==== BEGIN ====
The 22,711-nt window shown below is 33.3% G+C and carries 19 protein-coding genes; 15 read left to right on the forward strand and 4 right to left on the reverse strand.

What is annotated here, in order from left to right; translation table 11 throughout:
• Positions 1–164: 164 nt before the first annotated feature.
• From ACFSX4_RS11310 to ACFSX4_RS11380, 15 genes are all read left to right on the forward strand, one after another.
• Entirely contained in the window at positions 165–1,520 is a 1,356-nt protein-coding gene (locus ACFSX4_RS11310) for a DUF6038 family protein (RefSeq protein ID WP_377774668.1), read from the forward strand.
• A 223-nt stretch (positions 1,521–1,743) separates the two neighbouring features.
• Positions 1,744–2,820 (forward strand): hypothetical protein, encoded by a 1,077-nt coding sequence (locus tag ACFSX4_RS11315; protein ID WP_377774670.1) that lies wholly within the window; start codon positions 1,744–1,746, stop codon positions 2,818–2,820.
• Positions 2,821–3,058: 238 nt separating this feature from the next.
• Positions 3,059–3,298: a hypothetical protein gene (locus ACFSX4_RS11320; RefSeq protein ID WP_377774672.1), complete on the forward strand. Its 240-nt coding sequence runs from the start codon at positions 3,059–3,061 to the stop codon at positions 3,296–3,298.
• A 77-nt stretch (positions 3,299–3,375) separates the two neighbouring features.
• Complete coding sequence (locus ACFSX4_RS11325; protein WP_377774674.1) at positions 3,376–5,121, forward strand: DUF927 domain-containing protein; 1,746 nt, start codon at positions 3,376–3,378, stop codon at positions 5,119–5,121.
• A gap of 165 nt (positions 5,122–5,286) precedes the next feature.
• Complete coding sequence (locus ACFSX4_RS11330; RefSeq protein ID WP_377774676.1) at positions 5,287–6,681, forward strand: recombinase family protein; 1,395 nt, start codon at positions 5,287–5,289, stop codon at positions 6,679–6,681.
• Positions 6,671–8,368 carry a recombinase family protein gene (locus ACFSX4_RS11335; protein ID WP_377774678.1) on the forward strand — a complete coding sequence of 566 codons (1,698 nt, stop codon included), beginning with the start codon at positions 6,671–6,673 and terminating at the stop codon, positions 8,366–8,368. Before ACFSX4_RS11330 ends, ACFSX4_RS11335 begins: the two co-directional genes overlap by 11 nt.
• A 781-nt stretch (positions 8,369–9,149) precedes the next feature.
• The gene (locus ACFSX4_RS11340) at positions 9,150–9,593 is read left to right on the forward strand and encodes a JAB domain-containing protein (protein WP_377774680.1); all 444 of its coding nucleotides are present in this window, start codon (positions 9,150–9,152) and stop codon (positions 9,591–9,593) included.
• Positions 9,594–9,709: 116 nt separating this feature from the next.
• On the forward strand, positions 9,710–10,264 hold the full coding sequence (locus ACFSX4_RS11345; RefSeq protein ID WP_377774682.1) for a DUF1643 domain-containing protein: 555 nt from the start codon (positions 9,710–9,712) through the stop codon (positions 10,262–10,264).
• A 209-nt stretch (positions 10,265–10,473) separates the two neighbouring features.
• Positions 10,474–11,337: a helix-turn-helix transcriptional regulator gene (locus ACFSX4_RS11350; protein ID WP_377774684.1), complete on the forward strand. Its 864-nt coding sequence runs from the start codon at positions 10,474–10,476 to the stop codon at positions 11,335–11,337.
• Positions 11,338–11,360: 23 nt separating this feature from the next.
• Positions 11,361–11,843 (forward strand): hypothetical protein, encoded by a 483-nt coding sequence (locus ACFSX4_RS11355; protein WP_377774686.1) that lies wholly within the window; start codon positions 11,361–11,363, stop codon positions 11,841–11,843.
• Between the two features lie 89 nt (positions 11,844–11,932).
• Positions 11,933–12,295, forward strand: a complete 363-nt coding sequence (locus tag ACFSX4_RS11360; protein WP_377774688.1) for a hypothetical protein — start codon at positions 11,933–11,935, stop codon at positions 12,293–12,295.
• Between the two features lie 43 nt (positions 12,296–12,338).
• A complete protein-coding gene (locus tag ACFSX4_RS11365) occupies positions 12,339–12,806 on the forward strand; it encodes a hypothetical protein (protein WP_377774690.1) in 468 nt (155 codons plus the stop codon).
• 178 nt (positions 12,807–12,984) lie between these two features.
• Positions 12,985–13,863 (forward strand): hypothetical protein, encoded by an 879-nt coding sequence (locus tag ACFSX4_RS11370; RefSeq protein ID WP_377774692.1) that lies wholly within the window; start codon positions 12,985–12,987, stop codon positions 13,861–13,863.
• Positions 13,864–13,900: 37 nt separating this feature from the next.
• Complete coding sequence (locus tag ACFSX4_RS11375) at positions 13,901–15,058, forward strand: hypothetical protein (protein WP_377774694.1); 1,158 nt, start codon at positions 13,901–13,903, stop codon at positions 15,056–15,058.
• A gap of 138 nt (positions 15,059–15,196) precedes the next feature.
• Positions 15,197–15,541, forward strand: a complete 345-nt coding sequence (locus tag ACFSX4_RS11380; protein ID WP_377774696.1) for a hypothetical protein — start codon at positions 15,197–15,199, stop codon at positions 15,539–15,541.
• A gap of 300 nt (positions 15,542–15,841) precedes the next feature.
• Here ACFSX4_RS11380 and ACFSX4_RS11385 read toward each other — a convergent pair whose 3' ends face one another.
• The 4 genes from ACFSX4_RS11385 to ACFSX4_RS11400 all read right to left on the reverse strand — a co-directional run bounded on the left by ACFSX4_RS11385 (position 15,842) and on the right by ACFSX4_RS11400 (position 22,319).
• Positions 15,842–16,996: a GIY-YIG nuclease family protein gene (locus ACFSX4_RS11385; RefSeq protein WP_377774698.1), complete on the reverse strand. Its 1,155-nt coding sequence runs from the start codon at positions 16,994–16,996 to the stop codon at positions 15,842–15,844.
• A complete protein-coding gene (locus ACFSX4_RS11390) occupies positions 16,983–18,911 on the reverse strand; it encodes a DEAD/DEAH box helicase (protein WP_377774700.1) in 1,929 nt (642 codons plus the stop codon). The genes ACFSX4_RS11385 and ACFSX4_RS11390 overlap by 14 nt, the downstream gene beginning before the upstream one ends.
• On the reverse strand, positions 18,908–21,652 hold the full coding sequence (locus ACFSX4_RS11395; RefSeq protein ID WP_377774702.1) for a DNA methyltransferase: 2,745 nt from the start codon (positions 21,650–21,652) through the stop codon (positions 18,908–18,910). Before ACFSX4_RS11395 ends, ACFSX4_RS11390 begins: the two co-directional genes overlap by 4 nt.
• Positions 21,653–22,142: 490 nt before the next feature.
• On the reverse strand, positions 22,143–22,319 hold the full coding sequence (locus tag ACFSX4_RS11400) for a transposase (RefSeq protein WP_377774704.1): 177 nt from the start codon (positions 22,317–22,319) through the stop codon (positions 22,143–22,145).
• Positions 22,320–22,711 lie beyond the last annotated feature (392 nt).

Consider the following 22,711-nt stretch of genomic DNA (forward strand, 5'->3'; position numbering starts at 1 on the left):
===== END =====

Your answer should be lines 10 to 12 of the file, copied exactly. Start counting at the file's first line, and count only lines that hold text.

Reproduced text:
• A 77-nt stretch (positions 3,299–3,375) separates the two neighbouring features.
• Complete coding sequence (locus ACFSX4_RS11325; protein WP_377774674.1) at positions 3,376–5,121, forward strand: DUF927 domain-containing protein; 1,746 nt, start codon at positions 3,376–3,378, stop codon at positions 5,119–5,121.
• A gap of 165 nt (positions 5,122–5,286) precedes the next feature.